October 27, 2021
With funding from the NOAA National Centers for Coastal Ocean Science, researchers from Washington Sea Grant, the Northwest Indian College and Washington Department of Fish and Wildlife will study shellfish-killing toxins
Over the last few decades, shellfish farms and natural shellfish populations in Washington State have suffered large losses due to blooms of harmful algae that are not traditionally monitored and whose toxic effects are poorly understood. Washington Sea Grant (WSG) researchers and collaborators recently documented the role of yessotoxins and identified other plankton species as being suspicious in these shellfish mortality events. However, natural resource managers and shellfish growers need more information to understand these species of shellfish-killing algae and how to protect shellfish from future blooms.
With funding from the NOAA National Centers for Coastal Ocean Science (NCCOS) Monitoring and Event Response for Harmful Algal Blooms (MERHAB) Research Program, WSG, the Northwest Indian College and the Washington Department of Fish and Wildlife have embarked on a new project to identify harmful algal blooms (HABs) that cause these shellfish mortality events, focusing on key aquaculture sites where shellfish illness and deaths have been observed in the past. The overall goal is to develop and optimize a monitoring program for these harmful algae and their toxins in Washington State.
Specifically, the researchers will study how the phytoplankton species that produce yessotoxins and other shellfish-killing toxins are distributed across the state and the concentrations at which these toxins cause harm to shellfish. The researchers will also establish a warning system to alert resource managers and shellfish farmers of when these toxins are occurring and educate shareholders about HAB risk and management.
These new initiatives will strengthen HAB monitoring programs that already occur in the state. SoundToxins — a program led by WSG and powered by diverse partnerships — currently monitors for phytoplankton that are known to harm humans, ecosystems and economic health.
“By keeping an eye on Puget Sound through the SoundToxins phytoplankton monitoring and research program, we were able to connect the observations of the shellfish producers with those of the SoundToxins partners. This led to the documentation that phytoplankton were in fact killing bivalve shellfish,” says Teri King, aquaculture and marine water quality specialist at Washington Sea Grant. “With this MERHAB funding from the NOAA National Centers for Coastal Ocean Science, we will be able to refine the science so that we can determine how much yessotoxin it takes to kill the shellfish and correlate that to phytoplankton cell counts. This will help farmers and natural resource managers forecast potential mortality events.”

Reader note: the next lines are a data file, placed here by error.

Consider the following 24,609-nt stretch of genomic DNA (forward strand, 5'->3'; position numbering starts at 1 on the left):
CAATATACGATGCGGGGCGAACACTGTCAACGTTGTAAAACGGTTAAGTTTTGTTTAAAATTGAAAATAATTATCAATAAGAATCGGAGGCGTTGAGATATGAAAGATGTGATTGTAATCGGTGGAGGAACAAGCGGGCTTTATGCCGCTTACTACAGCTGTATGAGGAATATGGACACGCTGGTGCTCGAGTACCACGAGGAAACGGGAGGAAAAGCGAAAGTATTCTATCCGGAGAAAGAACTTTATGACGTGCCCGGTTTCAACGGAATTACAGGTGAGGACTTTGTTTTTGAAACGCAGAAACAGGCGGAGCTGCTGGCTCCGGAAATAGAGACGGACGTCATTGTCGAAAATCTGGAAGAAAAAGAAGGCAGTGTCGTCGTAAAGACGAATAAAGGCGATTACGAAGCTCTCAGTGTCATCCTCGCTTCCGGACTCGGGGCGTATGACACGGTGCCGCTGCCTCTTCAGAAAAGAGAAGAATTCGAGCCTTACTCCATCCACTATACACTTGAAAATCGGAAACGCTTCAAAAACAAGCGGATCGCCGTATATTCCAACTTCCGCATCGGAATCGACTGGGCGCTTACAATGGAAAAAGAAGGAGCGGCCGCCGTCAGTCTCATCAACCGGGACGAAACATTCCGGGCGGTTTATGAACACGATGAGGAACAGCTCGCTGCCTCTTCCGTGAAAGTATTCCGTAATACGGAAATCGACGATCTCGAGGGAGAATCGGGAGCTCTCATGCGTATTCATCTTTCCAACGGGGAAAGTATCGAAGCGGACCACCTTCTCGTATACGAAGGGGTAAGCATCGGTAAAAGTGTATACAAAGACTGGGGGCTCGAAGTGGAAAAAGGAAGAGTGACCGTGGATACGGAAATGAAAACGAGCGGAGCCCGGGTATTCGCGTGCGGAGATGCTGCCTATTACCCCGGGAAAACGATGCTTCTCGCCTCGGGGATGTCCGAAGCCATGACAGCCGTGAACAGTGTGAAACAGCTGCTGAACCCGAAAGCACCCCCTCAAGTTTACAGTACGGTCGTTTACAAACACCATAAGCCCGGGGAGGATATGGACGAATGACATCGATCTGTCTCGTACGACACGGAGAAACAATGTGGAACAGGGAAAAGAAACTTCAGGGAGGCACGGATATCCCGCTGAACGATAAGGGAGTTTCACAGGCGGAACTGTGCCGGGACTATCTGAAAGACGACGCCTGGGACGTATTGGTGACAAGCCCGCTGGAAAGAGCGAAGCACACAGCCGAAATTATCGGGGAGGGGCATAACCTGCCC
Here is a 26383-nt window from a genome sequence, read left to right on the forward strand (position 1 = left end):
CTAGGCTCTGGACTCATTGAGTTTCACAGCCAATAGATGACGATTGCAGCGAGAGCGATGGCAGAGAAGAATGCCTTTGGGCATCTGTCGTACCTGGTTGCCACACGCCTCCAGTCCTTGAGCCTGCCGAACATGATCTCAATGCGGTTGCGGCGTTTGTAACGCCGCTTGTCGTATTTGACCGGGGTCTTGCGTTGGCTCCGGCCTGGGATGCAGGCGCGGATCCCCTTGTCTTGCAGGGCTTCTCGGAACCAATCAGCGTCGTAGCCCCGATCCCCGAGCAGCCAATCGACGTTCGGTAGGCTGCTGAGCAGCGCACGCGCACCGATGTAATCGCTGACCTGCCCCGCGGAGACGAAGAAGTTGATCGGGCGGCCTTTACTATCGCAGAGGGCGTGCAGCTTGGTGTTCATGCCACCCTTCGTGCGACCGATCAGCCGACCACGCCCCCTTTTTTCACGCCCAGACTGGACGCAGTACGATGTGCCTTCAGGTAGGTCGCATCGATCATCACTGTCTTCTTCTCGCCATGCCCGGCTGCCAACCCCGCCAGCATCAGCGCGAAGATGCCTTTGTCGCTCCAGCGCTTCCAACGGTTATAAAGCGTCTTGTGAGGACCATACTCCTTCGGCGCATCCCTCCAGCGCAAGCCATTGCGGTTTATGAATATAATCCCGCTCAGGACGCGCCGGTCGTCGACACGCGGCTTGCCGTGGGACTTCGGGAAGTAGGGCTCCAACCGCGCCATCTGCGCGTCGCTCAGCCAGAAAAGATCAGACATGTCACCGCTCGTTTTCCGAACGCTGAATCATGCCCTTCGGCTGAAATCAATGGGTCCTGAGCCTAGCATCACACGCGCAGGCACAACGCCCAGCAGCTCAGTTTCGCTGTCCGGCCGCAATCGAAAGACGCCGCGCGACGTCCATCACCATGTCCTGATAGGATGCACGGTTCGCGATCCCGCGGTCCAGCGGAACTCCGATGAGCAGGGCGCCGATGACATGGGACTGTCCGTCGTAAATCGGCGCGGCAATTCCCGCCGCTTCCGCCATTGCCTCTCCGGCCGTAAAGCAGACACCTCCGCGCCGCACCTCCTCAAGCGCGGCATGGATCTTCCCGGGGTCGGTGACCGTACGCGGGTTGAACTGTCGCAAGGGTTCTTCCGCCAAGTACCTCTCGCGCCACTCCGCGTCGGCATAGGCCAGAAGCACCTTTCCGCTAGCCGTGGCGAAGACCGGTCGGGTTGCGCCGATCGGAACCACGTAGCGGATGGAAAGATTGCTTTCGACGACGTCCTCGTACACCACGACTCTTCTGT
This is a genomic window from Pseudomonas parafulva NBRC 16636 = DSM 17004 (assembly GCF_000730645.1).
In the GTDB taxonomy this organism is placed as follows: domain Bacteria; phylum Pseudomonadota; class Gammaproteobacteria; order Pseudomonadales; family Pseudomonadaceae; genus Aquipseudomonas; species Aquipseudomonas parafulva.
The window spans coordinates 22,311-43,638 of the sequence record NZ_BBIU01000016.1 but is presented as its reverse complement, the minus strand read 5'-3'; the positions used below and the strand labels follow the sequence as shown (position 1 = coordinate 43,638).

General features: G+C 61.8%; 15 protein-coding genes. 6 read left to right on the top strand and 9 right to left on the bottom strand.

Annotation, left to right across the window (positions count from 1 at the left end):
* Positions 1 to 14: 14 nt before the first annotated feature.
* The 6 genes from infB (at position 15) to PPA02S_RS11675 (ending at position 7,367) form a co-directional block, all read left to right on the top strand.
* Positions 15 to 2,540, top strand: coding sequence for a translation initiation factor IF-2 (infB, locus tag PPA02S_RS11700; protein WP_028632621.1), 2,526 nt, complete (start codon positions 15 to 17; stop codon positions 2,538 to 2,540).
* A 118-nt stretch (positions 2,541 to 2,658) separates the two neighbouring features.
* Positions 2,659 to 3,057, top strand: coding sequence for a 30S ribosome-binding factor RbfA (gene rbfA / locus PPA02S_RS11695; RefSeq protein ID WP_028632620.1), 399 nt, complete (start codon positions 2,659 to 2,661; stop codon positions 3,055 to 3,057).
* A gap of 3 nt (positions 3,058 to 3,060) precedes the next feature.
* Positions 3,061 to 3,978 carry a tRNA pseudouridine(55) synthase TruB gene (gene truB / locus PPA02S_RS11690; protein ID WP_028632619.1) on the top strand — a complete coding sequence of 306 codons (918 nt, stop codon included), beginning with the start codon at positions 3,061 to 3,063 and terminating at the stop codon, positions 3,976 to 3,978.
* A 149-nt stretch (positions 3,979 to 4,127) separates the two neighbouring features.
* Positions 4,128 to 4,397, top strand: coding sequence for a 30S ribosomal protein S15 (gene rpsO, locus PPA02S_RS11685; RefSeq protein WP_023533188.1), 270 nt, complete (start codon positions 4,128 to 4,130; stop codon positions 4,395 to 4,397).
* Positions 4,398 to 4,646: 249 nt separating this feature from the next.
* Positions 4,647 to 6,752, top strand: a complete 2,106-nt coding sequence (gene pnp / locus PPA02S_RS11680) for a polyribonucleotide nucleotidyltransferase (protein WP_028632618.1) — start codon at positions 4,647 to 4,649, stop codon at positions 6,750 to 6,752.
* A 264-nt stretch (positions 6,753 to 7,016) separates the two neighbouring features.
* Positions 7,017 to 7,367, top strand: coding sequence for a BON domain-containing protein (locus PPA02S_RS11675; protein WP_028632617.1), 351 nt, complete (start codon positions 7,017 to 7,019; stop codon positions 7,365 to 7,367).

To carry out this new project, the partners will sample phytoplankton and shellfish where HAB-related shellfish mortalities commonly occur at eight SoundToxins sites in Puget Sound and two sites on the outer coast. The researchers will integrate laboratory experiments with monitoring activities into ongoing programs that are routinely collecting plankton, shellfish and water chemistry samples. Working closely with shellfish companies, tribes and state agencies, they will establish cost-effective monitoring to provide early warning of shellfish-damaging HAB events. Real-time data sharing and “traffic light” maps showing critical threshold levels of shellfish-killing HABs will provide an early warning to shellfish growers and managers, allowing them to act quickly, thereby minimizing economic losses. Examples of actions by shellfish managers to reduce the impacts of HABs on their crops include harvesting early, slowing or stopping intake of seawater, or filtration.
This peer-based enhanced HAB monitoring program will rely heavily on collaboration from beginning-to-end with end users of this optimized early warning system — the monitoring partnerships of SoundToxins, the Northwest Indian College, state shellfish managers, tribes, and shellfish growers — helping them keep pace with expanding HAB impacts in Washington State.
For more information, contact:
Teri King, Washington Sea Grant: firstname.lastname@example.org
Carrie McCausland, Washington Department of Fish and Wildlife: Carrie.McCausland@dfw.wa.gov
Benjamin Anderson, Washington Department of Fish and Wildlife: Benjamin.Anderson@dfw.wa.gov
Barbara Lewis, Northwest Indian College: email@example.com
Sierra Sarkis, NOAA National Centers for Coastal Ocean Science: firstname.lastname@example.org